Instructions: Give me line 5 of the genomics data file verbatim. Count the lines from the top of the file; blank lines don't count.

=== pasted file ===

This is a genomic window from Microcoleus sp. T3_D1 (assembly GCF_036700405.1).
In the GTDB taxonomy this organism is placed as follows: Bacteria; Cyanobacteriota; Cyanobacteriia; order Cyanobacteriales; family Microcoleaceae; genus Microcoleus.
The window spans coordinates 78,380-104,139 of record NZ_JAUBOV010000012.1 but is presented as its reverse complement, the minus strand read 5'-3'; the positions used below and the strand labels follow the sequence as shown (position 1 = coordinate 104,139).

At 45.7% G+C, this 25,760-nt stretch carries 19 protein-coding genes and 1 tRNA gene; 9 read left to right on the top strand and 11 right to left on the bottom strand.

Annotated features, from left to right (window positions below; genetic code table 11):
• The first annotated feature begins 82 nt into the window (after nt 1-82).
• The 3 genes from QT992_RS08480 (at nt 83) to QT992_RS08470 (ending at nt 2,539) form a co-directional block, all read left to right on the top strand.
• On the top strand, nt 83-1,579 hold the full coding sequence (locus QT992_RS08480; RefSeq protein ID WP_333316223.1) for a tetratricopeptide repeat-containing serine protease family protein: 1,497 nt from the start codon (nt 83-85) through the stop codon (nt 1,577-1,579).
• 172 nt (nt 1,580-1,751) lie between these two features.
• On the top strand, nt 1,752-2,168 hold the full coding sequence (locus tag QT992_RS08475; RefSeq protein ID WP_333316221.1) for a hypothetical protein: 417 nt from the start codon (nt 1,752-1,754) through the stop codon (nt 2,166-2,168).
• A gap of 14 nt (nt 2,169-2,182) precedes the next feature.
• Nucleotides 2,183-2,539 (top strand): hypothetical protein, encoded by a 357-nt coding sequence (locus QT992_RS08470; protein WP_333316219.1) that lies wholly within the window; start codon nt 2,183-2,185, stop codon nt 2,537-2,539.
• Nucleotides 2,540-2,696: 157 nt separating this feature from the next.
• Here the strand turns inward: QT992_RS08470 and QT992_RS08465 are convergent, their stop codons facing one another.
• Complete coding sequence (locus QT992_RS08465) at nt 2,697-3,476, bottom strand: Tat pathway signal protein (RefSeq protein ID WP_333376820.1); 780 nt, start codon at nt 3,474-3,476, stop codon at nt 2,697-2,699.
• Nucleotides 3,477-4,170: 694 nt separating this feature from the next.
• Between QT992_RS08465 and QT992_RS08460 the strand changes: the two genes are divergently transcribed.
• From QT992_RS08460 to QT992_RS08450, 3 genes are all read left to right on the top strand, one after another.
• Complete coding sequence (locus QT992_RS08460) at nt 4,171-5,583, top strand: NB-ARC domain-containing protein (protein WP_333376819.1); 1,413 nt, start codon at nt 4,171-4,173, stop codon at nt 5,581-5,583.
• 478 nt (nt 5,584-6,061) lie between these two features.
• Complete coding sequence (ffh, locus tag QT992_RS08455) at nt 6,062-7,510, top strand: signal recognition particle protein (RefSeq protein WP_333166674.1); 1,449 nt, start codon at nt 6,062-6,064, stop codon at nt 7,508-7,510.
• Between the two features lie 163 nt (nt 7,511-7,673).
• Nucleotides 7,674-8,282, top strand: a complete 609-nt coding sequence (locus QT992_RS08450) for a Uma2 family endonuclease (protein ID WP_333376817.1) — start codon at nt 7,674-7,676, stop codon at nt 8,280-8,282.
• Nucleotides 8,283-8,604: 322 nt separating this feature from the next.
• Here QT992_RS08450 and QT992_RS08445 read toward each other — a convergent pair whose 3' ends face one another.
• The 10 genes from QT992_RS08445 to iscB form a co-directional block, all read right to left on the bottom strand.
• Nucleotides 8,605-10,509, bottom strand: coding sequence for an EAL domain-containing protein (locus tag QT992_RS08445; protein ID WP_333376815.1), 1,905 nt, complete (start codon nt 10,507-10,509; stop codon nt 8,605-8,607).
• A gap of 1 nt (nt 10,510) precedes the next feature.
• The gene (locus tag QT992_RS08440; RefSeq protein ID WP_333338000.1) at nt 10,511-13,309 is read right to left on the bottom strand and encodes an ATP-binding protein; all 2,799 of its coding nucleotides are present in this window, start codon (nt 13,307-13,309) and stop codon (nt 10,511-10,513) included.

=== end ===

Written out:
Annotated features, from left to right (window positions below; genetic code table 11):